Taft LSC deadlocked on whether to continue reciting Pledge of Allegiance at council meetings; revote planned
by BRIAN NADIG
A motion on whether to continue the practice of reciting the Pledge of Allegiance at Taft High School Local School Council meetings resulted in a tie vote at the council’s July 1 organizational meeting.
The vote was deadlocked at 6-6, but one council member was absent, and the LSC plans to revote on the issue at its next meeting, which is scheduled for 6:30 p.m. Tuesday, Sept. 14. Tie votes are rare for the council.
The Taft LSC has been reciting the Pledge of Allegiance for years, but it is not clear if it has been doing so throughout its entire history. LSCS were formed in the late 1980s as part of school reform efforts, and reciting the pledge is not on the recommended agenda which the Chicago Public Schools provides for councils.
“I’m not clear why we do it. It just does not seem necessary,” LSC teacher representative Bridget Doherty Trebing said.
Taft LSC chairwoman Alexandra Davila said that the pledge is not recited at the meetings of the Amundsen High School LSC, which she has served on.
LSC community representative Anita Bernacchi and parent member Maria McDorman spoke in favor of keeping the pledge at meetings and said that it represents a form of “respect” for the country.
“To me, it’s tradition. We say it everyday at school,” Bernacchi said.
At Taft, however, the school has not led students in the pledge on a daily basis for many years. Some schools have opted to forgo the pledge since students cannot be required to recite it in accordance with court rulings and CPS policy.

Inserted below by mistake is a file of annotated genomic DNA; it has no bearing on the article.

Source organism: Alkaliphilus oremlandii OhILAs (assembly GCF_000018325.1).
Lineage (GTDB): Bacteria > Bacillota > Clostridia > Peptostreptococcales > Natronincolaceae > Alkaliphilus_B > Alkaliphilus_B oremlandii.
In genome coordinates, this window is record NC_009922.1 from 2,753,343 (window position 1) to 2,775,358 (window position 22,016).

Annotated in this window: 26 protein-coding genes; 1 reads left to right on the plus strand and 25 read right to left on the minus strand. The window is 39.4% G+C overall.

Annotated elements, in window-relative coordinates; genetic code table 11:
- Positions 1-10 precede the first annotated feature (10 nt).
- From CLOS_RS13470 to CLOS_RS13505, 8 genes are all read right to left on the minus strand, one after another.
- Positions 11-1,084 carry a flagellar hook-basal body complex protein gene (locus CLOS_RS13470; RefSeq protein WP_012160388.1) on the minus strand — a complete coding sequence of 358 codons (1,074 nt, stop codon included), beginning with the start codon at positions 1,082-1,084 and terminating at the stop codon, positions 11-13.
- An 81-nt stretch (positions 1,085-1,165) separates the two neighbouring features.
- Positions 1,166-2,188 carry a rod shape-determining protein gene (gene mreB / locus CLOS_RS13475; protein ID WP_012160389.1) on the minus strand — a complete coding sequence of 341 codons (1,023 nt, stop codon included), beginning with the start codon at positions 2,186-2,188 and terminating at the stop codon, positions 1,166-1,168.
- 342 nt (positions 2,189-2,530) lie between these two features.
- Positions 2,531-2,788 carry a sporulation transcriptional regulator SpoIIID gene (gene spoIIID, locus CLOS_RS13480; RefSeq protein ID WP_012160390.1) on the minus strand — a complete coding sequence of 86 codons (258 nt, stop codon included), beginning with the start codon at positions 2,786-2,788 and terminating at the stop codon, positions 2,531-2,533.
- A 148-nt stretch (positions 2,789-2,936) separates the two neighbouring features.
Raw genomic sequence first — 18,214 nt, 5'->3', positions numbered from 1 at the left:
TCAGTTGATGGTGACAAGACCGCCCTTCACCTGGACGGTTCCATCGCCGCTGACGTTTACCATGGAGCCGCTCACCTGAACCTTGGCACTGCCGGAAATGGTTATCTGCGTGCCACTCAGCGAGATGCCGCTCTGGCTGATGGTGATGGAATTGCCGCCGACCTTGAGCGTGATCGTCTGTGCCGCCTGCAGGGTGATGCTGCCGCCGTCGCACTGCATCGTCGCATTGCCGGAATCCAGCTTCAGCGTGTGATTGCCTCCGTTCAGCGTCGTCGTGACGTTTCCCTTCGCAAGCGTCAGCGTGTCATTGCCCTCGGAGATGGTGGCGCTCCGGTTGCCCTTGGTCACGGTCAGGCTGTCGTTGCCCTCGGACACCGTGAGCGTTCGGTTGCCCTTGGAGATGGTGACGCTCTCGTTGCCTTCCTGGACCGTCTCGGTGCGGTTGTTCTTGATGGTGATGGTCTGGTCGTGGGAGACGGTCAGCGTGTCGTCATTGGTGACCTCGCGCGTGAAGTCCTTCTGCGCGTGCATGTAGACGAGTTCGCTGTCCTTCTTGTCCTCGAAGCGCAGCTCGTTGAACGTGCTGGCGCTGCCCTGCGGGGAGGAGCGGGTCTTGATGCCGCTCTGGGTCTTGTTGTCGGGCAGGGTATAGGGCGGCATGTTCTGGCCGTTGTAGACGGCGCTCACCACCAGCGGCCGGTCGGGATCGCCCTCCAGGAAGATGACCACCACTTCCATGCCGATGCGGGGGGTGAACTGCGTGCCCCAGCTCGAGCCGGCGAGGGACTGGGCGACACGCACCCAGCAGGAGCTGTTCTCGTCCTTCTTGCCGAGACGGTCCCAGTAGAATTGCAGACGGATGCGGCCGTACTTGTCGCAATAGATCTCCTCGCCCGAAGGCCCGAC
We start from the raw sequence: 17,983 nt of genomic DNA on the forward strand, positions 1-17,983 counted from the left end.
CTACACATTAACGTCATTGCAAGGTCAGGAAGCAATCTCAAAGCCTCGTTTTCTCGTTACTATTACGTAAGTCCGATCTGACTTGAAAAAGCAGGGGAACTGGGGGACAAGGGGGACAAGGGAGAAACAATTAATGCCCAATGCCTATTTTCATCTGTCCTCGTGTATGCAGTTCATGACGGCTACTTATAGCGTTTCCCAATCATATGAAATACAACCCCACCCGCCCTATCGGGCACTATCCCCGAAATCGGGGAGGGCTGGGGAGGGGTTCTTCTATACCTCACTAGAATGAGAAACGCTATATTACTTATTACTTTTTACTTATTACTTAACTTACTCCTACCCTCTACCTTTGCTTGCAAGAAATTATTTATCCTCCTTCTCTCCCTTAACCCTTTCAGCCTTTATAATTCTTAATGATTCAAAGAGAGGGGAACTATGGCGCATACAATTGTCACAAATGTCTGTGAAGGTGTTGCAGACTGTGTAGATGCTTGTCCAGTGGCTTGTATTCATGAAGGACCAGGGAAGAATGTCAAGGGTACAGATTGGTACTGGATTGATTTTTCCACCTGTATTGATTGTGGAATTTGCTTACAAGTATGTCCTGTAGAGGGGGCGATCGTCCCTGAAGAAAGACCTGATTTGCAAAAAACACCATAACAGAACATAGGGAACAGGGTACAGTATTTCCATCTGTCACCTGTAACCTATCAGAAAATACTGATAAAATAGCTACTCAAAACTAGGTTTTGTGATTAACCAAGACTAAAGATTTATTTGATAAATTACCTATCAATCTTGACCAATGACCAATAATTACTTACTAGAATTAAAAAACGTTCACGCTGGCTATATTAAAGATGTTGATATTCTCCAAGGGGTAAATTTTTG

Both Illinois law and CPS policy state that elementary and secondary public school students “shall” recite the pledge each school day, while the CPS policy further states that students also “shall” sing the National Anthem and salute the flag. The Illinois law took effect for elementary schools in 1979 and was expanded to include secondary schools in 2002.
However, the same CPS policy makes it clear that student participation is optional, stating that “no student shall be compelled to sing the National Anthem, recite the Pledge of Allegiance or salute the flag.”
In addition, courts have ruled that it would violate students’ First Amendment rights if they are compelled to recite the pledge.
The pledge has been around since the late 1800s, undergoing some revisions since it was first written. One of those revisions was the addition of “under God” during the Cold War in 1954.
Voting to keep the pledge at LSC meetings were McDorman, Bernacchi, parent members Chris Raguso, Laura Keeling and Michelangelo Scalera, and principal Mark Grishaber. Voting not to have the pledge on council agendas were Davila, Trebing, teacher representative Scott Plencner, parent member Karen Leick, staff member Mary Kay Cobb and community representative Julieta Pasko.
Not present was student representative Amelia Manno.
For next school year the council plans to meet the second Tuesday of the month at 6:30 p.m. starting in September, except there is no meeting scheduled for January. The Sept. 14 and Oct. 12 meetings will be at the varsity campus, 6530 W. Bryn Mawr Ave., while the Nov. 9 meeting is scheduled for the freshman campus, 4071 N. Oak Park Ave.
Plans call for the meetings to be held in-person, but virtual options for viewing the meetings also will be be available.
Davila was elected as the new chair, replacing Kathy Fern, who retired from the council because her child graduated last month from Taft. Also new to the LSC are Leick and Scalera, replacing Krissy Estrada and Monica Moore, whose children also graduated.
Leick was chosen as the secretary, and Bernacchi as vice chair.